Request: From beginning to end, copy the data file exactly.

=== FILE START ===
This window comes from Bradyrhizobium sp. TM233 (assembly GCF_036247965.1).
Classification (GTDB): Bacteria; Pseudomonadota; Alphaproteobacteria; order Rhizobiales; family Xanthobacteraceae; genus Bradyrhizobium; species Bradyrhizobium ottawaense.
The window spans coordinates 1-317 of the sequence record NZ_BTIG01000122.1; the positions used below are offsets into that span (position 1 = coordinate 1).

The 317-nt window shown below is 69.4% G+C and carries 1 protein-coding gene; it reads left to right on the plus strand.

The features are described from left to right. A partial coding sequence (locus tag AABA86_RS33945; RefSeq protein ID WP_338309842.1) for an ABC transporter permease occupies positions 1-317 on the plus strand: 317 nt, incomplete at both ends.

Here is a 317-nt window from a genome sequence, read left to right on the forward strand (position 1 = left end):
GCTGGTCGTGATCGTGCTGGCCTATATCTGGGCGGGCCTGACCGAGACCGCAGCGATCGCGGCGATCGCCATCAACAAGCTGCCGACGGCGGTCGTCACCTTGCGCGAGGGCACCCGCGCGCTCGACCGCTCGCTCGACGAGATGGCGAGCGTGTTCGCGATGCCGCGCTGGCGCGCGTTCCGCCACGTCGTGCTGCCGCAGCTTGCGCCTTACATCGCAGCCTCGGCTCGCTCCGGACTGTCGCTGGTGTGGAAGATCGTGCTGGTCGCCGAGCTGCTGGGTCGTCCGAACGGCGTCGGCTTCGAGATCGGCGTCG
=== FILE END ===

This window comes from Bradyrhizobium sp. TM233 (assembly GCF_036247965.1).
Classification (GTDB): Bacteria; Pseudomonadota; Alphaproteobacteria; order Rhizobiales; family Xanthobacteraceae; genus Bradyrhizobium; species Bradyrhizobium ottawaense.
The window spans coordinates 1-317 of the sequence record NZ_BTIG01000122.1; the positions used below are offsets into that span (position 1 = coordinate 1).

The 317-nt window shown below is 69.4% G+C and carries 1 protein-coding gene; it reads left to right on the plus strand.

The features are described from left to right. A partial coding sequence (locus tag AABA86_RS33945; RefSeq protein ID WP_338309842.1) for an ABC transporter permease occupies positions 1-317 on the plus strand: 317 nt, incomplete at both ends.

Here is a 317-nt window from a genome sequence, read left to right on the forward strand (position 1 = left end):
GCTGGTCGTGATCGTGCTGGCCTATATCTGGGCGGGCCTGACCGAGACCGCAGCGATCGCGGCGATCGCCATCAACAAGCTGCCGACGGCGGTCGTCACCTTGCGCGAGGGCACCCGCGCGCTCGACCGCTCGCTCGACGAGATGGCGAGCGTGTTCGCGATGCCGCGCTGGCGCGCGTTCCGCCACGTCGTGCTGCCGCAGCTTGCGCCTTACATCGCAGCCTCGGCTCGCTCCGGACTGTCGCTGGTGTGGAAGATCGTGCTGGTCGCCGAGCTGCTGGGTCGTCCGAACGGCGTCGGCTTCGAGATCGGCGTCG